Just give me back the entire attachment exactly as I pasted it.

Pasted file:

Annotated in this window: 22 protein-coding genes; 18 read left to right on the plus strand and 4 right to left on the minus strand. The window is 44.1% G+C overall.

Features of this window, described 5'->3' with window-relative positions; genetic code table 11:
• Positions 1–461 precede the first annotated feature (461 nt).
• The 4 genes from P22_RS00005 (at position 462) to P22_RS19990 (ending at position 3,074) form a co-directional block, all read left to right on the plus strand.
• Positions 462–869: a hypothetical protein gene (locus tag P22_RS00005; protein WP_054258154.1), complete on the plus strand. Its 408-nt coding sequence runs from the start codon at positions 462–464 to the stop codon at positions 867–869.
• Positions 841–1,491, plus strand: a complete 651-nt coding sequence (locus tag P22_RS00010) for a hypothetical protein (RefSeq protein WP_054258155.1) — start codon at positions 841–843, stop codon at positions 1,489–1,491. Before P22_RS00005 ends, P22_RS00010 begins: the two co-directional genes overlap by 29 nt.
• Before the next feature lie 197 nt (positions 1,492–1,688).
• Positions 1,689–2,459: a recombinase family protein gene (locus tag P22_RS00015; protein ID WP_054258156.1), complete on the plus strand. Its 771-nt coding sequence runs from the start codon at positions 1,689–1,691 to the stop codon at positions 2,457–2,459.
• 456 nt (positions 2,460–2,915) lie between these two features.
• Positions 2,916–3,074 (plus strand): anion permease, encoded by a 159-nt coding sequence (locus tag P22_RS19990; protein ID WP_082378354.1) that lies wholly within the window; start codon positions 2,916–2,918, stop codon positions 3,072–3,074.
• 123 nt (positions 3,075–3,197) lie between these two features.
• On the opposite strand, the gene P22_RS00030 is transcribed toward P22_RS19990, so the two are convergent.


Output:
Annotated in this window: 22 protein-coding genes; 18 read left to right on the plus strand and 4 right to left on the minus strand. The window is 44.1% G+C overall.

Features of this window, described 5'->3' with window-relative positions; genetic code table 11:
• Positions 1–461 precede the first annotated feature (461 nt).
• The 4 genes from P22_RS00005 (at position 462) to P22_RS19990 (ending at position 3,074) form a co-directional block, all read left to right on the plus strand.
• Positions 462–869: a hypothetical protein gene (locus tag P22_RS00005; protein WP_054258154.1), complete on the plus strand. Its 408-nt coding sequence runs from the start codon at positions 462–464 to the stop codon at positions 867–869.
• Positions 841–1,491, plus strand: a complete 651-nt coding sequence (locus tag P22_RS00010) for a hypothetical protein (RefSeq protein WP_054258155.1) — start codon at positions 841–843, stop codon at positions 1,489–1,491. Before P22_RS00005 ends, P22_RS00010 begins: the two co-directional genes overlap by 29 nt.
• Before the next feature lie 197 nt (positions 1,492–1,688).
• Positions 1,689–2,459: a recombinase family protein gene (locus tag P22_RS00015; protein ID WP_054258156.1), complete on the plus strand. Its 771-nt coding sequence runs from the start codon at positions 1,689–1,691 to the stop codon at positions 2,457–2,459.
• 456 nt (positions 2,460–2,915) lie between these two features.
• Positions 2,916–3,074 (plus strand): anion permease, encoded by a 159-nt coding sequence (locus tag P22_RS19990; protein ID WP_082378354.1) that lies wholly within the window; start codon positions 2,916–2,918, stop codon positions 3,072–3,074.
• 123 nt (positions 3,075–3,197) lie between these two features.
• On the opposite strand, the gene P22_RS00030 is transcribed toward P22_RS19990, so the two are convergent.